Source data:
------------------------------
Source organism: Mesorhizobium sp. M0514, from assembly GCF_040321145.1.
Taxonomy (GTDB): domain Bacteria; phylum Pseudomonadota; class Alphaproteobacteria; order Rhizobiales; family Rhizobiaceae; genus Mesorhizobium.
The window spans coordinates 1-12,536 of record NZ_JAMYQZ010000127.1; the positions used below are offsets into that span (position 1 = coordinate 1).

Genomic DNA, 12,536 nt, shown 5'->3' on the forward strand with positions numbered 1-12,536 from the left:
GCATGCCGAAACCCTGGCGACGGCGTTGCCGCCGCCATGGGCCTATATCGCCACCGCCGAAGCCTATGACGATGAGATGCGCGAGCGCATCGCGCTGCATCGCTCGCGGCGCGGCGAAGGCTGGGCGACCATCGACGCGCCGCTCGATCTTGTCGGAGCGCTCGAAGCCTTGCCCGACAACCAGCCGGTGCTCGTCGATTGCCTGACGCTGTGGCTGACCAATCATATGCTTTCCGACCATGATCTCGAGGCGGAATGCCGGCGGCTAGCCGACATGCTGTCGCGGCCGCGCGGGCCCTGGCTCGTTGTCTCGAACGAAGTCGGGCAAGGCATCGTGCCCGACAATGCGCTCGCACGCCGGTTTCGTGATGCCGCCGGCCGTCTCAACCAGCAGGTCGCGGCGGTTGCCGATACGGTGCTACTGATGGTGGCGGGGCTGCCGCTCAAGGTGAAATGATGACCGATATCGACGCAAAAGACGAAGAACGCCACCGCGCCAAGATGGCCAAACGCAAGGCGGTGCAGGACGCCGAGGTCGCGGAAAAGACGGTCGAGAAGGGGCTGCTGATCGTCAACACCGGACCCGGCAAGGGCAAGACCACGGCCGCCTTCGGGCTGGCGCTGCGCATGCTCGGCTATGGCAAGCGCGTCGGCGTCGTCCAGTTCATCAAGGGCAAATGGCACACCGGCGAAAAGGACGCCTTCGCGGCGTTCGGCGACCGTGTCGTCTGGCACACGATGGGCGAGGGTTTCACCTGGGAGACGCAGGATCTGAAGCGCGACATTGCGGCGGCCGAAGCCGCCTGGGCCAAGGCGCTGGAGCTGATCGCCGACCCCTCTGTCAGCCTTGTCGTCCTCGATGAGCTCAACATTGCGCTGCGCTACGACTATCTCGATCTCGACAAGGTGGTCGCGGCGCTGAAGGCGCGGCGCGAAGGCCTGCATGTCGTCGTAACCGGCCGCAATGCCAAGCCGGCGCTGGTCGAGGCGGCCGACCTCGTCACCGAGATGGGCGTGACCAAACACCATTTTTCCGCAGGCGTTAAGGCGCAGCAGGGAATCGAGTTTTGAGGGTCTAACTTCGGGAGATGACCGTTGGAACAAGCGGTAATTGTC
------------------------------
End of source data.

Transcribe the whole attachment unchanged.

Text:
Source organism: Mesorhizobium sp. M0514, from assembly GCF_040321145.1.
Taxonomy (GTDB): domain Bacteria; phylum Pseudomonadota; class Alphaproteobacteria; order Rhizobiales; family Rhizobiaceae; genus Mesorhizobium.
The window spans coordinates 1-12,536 of record NZ_JAMYQZ010000127.1; the positions used below are offsets into that span (position 1 = coordinate 1).

Genomic DNA, 12,536 nt, shown 5'->3' on the forward strand with positions numbered 1-12,536 from the left:
GCATGCCGAAACCCTGGCGACGGCGTTGCCGCCGCCATGGGCCTATATCGCCACCGCCGAAGCCTATGACGATGAGATGCGCGAGCGCATCGCGCTGCATCGCTCGCGGCGCGGCGAAGGCTGGGCGACCATCGACGCGCCGCTCGATCTTGTCGGAGCGCTCGAAGCCTTGCCCGACAACCAGCCGGTGCTCGTCGATTGCCTGACGCTGTGGCTGACCAATCATATGCTTTCCGACCATGATCTCGAGGCGGAATGCCGGCGGCTAGCCGACATGCTGTCGCGGCCGCGCGGGCCCTGGCTCGTTGTCTCGAACGAAGTCGGGCAAGGCATCGTGCCCGACAATGCGCTCGCACGCCGGTTTCGTGATGCCGCCGGCCGTCTCAACCAGCAGGTCGCGGCGGTTGCCGATACGGTGCTACTGATGGTGGCGGGGCTGCCGCTCAAGGTGAAATGATGACCGATATCGACGCAAAAGACGAAGAACGCCACCGCGCCAAGATGGCCAAACGCAAGGCGGTGCAGGACGCCGAGGTCGCGGAAAAGACGGTCGAGAAGGGGCTGCTGATCGTCAACACCGGACCCGGCAAGGGCAAGACCACGGCCGCCTTCGGGCTGGCGCTGCGCATGCTCGGCTATGGCAAGCGCGTCGGCGTCGTCCAGTTCATCAAGGGCAAATGGCACACCGGCGAAAAGGACGCCTTCGCGGCGTTCGGCGACCGTGTCGTCTGGCACACGATGGGCGAGGGTTTCACCTGGGAGACGCAGGATCTGAAGCGCGACATTGCGGCGGCCGAAGCCGCCTGGGCCAAGGCGCTGGAGCTGATCGCCGACCCCTCTGTCAGCCTTGTCGTCCTCGATGAGCTCAACATTGCGCTGCGCTACGACTATCTCGATCTCGACAAGGTGGTCGCGGCGCTGAAGGCGCGGCGCGAAGGCCTGCATGTCGTCGTAACCGGCCGCAATGCCAAGCCGGCGCTGGTCGAGGCGGCCGACCTCGTCACCGAGATGGGCGTGACCAAACACCATTTTTCCGCAGGCGTTAAGGCGCAGCAGGGAATCGAGTTTTGAGGGTCTAACTTCGGGAGATGACCGTTGGAACAAGCGGTAATTGTC